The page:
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Confirmation of pelvic tilt

PostPosted: Fri Dec 21, 2007 12:27 pm
by Pilch
Hello everyone

I won't go in to the history of my back problem, but in short, have gone down the route of chiropractor etc and now have hit a brick wall. I got some advice from a physio/PT who specialises in Pilates type rehab and his info was useful. I found this website and have bought the rebuild your back book and glad to see much of the advice is similar to that of the physio.

Anyway, I've started the exercises but wanted some clarification, if possible, on the alignment of my pelvis. Upon examination, I can't really confirm if it is tilted forward or not. The pain I have is in the area of my right SI joint. When I lie or stand, my right foot wants to point slightly further outwards, compared to my left foot. Stood in front of the mirror, my right shoulder is a fraction lower than my left.

Also, all of my t-shirts are slightly twisted - when I hang them on a coathanger, the seam down the right hand side (my right) hangs slightly to the rear, behind my back; and the seam on the left then hangs slightly to the front.

The question really is are these symptoms all related to pelvic problems and is it likely forward tilted?

I hope I've put enough information here for someone to help me out. If more is needed, I'm happy to expand.

Thanks very much.

PostPosted: Sat Dec 22, 2007 4:52 pm
by Ron
Hi Pilch,

I'm not a doctor, but based solely on your description, it doesn't sound like you have any serious alignment issues. If you did, your physio would have noticed them right off.

One thing to keep in mind when doing the evaluations of your posture is that nobody is perfectly symmetrical. One arm is longer than the other. One foot is bigger than the other. We are all that way. It's completely normal.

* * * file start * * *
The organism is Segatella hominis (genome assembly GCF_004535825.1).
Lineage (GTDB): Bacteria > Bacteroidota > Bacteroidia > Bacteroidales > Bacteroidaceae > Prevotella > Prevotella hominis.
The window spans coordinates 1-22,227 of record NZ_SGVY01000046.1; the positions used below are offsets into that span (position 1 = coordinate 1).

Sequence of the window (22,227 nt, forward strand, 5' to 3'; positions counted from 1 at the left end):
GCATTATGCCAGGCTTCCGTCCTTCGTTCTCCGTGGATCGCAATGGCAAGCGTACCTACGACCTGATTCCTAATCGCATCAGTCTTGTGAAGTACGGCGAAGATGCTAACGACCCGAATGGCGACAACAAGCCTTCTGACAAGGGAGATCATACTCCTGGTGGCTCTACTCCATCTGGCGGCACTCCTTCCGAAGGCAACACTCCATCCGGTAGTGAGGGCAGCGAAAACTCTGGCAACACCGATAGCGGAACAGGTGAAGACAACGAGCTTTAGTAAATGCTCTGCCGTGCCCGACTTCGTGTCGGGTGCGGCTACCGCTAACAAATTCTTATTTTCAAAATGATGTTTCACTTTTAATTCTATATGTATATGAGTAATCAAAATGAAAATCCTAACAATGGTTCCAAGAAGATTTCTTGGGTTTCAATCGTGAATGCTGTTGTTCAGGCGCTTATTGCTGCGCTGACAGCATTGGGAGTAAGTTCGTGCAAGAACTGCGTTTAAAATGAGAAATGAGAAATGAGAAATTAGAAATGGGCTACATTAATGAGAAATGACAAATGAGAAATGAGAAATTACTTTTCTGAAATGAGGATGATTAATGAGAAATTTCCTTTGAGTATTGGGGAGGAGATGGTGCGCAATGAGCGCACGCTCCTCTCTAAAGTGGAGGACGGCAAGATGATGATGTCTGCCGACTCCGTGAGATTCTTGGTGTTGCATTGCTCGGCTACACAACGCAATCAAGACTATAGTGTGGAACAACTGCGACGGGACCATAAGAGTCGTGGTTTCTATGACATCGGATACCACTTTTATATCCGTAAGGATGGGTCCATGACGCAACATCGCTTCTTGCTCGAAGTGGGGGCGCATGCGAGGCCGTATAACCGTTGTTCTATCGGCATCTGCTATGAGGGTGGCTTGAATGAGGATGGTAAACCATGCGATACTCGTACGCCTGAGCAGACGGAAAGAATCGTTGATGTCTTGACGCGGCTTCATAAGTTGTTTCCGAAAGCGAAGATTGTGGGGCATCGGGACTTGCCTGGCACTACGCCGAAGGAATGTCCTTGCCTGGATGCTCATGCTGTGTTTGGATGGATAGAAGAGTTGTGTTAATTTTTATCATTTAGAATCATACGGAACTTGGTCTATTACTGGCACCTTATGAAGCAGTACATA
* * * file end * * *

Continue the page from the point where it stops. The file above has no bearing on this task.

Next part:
I think what Dean is trying to get across in the section about Pelvic Tilt is to make you aware of extreme distortions. If your issues are so slight that you're not sure, then I think you can rest assured that you don't have anything to worry about.

Ron

PostPosted: Thu Dec 27, 2007 2:20 pm
by Pilch
Hi Ron

Thanks for your comments. I guess you are right in the fact I don't probably have a serious pelvic misalignment, however I do definitely have a problem. The physio didn't really describe the exact condition, but did say I had an alignment problem that looked fairly familiar, and one that he himself had once suffered with.

Also, in the past, an osteopath has been able to correct the problem in one visit, but my most recent trips to see him resulted in going back several times and still suffering from some pain, thus my quest to find a solution and arrival at this website and the physio.

The discomfort has been less over the last few days, but I think that is more a result of not training in the gym or playing golf - obviously I'm doing the stretches in the book, but guess the problem is not exacerbated as I am not currently 'exercising'.

Pilch

Pilch

PostPosted: Wed Jan 02, 2008 6:34 pm
by Bill P
Pilch,

You really should be examined by a competent PT to determine how much or how little pelvic tilt you have. It seems you have some other misalignment issues by the description of your shirt, shoulder, and your laterally rotated right foot. It is possible that work or sports has contributed or caused the misalignment.

In a male, the position of the pelvis is considered neutral or normal when the anterior superior illiac spine (ASIS) is 1/2 inch lower than the posterior superior illiac spine (PSIS). The ASIS is the very top and front of your pelvis which is easy to feel. PSIS is the top upper edge at the back of the pelvis. In a female, the difference between the ASIS and PSIS is 3/4 of an inch with the ASIS being lower.